First-time writer-director Matt Sobel’s “Take Me to the River” unfolds in an atmosphere of mystery and dread that contrasts with its surroundings’ bucolic serenity. A gay Californian teenager’s visit to Nebraskan relatives turns more nightmarish than he anticipated, for reasons that he never could have imagined, as clouds of displaced sexuality hover over flowing rivers, fertile fields and little girls on big horses. Told uniquely through the kid’s largely uncomprehending point of view, this Midwestern gothic tale maintains sufficient visual distance to suggest alternative narratives from other perspectives. The superlatively acted indie promises more than it delivers, but chillingly evokes sufficient primal dread to intrigue target auds.
En route to his mother’s family’s farm, Ryder (Logan Miller) and his parents (Robin Weigert and Richard Schiff) argue over whether to announce Ryder’s homosexuality at the clan get-together; Ryder is unwilling to deny so important a part of his identity, but his mother, Cindy, is vehemently opposed to the idea. Ryder reluctantly agrees to say nothing, which does not prevent him from defiantly donning gold-colored sunglasses and raspberry short shorts. Ryder’s outfit and his on-demand drawings as a quick-sketch artist are big hits with his uncle’s four little daughters, particularly 9-year-old Molly (Ursula Parker), who insists he accompany her to the barn to examine a bird’s nest. Several minutes later Ryder emerges, looking stunned while Molly runs screaming past him, the front of her skirt stained with blood.
From this point on, Ryder stumbles bewilderedly through a series of increasingly surreal events, with helmer Sobel creating an uneasy atmosphere — half dream, half nightmare and totally incomprehensible. Everyone treats Ryder strangely, in ways that have nothing to do with his gay-vs.-straight scenario. Cindy turns weirdly overprotective as her memories drift around the old homestead, her vocabulary suddenly rife with idioms that revert back to her roots.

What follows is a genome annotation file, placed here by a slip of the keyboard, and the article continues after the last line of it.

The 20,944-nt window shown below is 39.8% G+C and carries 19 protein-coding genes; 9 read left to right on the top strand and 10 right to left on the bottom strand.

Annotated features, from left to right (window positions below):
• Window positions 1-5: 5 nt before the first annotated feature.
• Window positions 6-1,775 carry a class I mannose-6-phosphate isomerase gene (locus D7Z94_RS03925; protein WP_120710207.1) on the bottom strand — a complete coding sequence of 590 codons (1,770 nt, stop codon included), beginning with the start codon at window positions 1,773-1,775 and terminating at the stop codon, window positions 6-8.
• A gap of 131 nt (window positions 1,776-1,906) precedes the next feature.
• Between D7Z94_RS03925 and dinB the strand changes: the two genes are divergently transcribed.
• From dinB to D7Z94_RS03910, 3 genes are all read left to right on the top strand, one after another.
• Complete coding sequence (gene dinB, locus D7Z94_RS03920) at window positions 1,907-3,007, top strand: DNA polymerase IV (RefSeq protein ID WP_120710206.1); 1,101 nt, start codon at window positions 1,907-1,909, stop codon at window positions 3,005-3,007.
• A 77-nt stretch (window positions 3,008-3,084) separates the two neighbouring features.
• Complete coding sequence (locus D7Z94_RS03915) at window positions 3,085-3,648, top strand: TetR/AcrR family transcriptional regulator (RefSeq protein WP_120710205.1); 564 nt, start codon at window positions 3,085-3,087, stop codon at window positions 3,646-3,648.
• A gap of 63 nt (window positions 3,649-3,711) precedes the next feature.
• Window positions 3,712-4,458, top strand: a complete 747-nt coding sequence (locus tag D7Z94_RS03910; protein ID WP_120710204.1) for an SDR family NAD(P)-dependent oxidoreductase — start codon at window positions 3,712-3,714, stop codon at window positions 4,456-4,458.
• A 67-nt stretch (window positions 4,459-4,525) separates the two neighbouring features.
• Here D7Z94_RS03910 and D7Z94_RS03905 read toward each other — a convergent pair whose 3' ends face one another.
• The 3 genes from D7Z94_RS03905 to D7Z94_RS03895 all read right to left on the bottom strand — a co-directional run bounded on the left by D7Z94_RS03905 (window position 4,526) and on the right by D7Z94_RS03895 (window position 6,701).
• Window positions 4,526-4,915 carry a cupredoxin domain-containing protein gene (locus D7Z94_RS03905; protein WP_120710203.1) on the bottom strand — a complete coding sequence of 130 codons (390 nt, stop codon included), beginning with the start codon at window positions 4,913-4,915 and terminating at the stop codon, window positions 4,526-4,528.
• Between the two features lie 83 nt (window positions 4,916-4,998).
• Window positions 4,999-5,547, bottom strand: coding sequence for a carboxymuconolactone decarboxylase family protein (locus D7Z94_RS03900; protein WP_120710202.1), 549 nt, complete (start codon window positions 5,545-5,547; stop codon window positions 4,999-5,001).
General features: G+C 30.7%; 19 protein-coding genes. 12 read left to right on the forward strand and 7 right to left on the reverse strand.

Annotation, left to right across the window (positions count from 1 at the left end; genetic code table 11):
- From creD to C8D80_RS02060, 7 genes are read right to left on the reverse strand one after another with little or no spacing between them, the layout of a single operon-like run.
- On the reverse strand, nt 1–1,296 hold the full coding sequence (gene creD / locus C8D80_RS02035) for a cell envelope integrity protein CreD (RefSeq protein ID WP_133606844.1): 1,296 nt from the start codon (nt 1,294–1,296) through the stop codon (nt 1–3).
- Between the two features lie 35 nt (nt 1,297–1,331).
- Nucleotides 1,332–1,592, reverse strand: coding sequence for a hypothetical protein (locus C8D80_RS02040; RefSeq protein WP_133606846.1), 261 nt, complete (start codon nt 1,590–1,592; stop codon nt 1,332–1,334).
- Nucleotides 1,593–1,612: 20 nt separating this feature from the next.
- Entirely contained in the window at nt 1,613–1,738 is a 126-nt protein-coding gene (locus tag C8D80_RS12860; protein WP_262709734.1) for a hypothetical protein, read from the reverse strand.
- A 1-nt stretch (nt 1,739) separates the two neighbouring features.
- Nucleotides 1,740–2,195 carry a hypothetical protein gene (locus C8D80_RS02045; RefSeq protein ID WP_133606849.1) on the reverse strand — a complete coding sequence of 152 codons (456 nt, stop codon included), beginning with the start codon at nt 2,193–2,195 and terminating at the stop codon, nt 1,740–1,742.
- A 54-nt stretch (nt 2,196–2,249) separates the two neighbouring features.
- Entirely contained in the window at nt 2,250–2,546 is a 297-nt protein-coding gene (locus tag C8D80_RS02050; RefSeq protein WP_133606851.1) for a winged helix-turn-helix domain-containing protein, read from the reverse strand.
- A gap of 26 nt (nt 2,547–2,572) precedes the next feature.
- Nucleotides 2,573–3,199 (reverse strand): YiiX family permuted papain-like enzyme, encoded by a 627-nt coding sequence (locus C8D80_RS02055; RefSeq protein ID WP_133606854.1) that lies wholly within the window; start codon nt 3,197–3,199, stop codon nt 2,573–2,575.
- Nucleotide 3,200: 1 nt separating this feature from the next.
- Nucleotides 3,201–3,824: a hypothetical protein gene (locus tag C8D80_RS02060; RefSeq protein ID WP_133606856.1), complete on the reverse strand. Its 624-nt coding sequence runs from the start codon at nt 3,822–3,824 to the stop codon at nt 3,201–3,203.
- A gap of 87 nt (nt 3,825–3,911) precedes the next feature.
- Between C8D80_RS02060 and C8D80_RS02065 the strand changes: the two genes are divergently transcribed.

Ryder’s uncle Keith (Josh Hamilton), Molly’s father, treats him with an exaggerated smiling amiability far more menacing than his initial anger and hostility, leading Ryder into one exquisitely uncomfortable, tension-fraught encounter after another. And Molly herself, bound in some whispered conspiracy with her father, takes Ryder on horseback to the river, involving him in water sports that uneasily echo the earlier sexual ambivalence of the barn incident.
In his adolescent egocentrism and simplified sense of sexual identity, Ryder takes most of the film to realize that what is transpiring relates less to him personally than to festering family secrets — that he has, in fact, wandered into someone else’s primal scene. In a weird way, “Take Me to the River” represents an inverted coming-of-age movie where, far from discovering his sexual identity and place in society, the hero, his homosexuality firmly entrenched, suddenly comes to grips with the power of other subjectivities to rock his world.
Sobel allows his highly skilled actors to create in-depth characters and suggest complex backstories with little dialogue. Miller’s Ryder, tumbling down a Nebraskan rabbit-hole, stands as the deliberate exception, serving as a vehicle for emotions he never really owns; the viewer identifies less with this slightly pudgy, unformed teen than with his confusion and disorientation. But Hamilton brings intensity to Keith’s rage and intelligence to his cat-and-mouse mind games with Ryder that belie any simple country-bumpkin reading. And in a brilliant performance as Ryder’s mother, Weigert nervously shifts inflections with every encounter, futilely attempting to reconcile past and present, Nebraska and California.
Unfortunately, as with Josephine Decker’s “Thou Wast Mild and Lovely,” a rich, sexually transgressive atmosphere trumps narrative balance in “Take Me to the River”; the twisty revelations pale beside the ominous fecundity of nature.